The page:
World Military Spending Falls for the First Time in 15 Years

Mike O'Brien

Global military spending dropped last year for the first time since 1998, with the gap in expenditure between the U.S. and the rest of the world narrowing.

China and Russia, however, are spending more with year-on-year increases of 7.8 percent and 16 percent respectively.

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The world spent $1.75 trillion on its armed forces in 2012, down 0.5 percent from the year before, according to a report on Monday by the Swedish-based arms watchdog The Stockholm International Peace Research Institute.

The fall is largely attributed to defense spending cuts in the U.S. and other NATO countries. The biggest rise in the world was in Oman, where expenditure rose by 51 percent.

"We are seeing what may be the beginning of a shift in the balance of world military spending from the rich Western countries to emerging regions," SIPRI researcher Sam Perlo-Freeman told the Associated Press.

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"The U.S. of course is still far and away the No. 1, but the ratio between the U.S. and China has gone down from 7-1 a few years ago to 4-1 in 2012."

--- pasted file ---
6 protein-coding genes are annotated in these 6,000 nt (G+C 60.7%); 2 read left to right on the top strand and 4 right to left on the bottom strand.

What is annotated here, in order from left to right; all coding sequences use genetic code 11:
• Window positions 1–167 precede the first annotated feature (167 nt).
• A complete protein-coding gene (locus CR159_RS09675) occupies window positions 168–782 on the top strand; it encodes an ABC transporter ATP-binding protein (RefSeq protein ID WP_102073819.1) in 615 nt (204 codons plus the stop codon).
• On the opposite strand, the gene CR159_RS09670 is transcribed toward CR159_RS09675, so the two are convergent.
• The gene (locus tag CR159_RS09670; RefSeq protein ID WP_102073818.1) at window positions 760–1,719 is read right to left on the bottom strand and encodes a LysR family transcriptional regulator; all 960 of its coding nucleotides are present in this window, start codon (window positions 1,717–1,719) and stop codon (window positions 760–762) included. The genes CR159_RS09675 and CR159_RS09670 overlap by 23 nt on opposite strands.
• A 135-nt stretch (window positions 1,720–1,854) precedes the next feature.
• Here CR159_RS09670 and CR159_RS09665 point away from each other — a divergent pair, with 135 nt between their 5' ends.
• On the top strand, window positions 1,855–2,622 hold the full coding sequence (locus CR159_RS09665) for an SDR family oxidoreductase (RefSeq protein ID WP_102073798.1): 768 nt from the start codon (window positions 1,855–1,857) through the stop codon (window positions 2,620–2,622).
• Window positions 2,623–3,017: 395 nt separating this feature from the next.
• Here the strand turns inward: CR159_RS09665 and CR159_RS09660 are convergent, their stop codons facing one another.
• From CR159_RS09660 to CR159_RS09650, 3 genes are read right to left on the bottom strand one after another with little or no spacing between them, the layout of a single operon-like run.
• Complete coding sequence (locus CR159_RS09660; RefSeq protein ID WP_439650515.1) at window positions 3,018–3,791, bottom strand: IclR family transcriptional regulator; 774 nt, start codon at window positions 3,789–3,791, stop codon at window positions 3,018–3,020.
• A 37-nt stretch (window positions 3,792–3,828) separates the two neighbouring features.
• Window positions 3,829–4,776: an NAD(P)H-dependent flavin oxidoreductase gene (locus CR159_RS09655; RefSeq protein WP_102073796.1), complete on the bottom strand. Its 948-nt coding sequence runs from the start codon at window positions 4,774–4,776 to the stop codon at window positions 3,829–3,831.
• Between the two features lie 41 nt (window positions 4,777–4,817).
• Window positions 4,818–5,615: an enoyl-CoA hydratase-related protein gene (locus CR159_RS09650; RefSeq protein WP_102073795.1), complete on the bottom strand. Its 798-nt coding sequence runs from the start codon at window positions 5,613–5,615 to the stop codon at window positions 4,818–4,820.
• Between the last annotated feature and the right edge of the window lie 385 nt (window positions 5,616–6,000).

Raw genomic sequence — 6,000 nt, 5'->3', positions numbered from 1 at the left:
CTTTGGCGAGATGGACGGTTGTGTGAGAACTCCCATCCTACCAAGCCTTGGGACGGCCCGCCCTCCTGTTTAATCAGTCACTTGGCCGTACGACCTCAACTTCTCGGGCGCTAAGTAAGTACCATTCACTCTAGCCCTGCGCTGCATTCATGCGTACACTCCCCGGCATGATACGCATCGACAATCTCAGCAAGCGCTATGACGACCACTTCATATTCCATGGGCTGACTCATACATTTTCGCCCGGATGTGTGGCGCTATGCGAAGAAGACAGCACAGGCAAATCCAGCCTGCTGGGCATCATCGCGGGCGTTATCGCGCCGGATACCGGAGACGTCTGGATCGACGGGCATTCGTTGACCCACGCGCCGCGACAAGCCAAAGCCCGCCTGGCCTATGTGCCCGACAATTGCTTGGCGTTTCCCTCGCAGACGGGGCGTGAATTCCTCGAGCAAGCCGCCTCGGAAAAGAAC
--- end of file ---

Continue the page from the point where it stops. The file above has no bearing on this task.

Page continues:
The U.S. still accounted for 39 percent of global military spending, but it was the first time the figure dropped below 40 percent since the end of the Cold War.

Mr. Perlo-Freeman pointed out that the gap was larger in terms of actual capabilities. For example, the U.S. has 11 aircraft carriers but China only has one.

"It takes time for changes in military spending to translate into sustained changes in military capabilities," he added.

U.S. military spending dropped 6 percent in 2012 to $682 billion, and the figures for 2013 may look even worse with planned cuts of $87 billion planned for 2013. Such is the furor in Washington over the budgets cuts, Defense Secretary Chuck Hagel was forced toannounce on Thursday that his role "was not to cut the heart out of the Pentagon."

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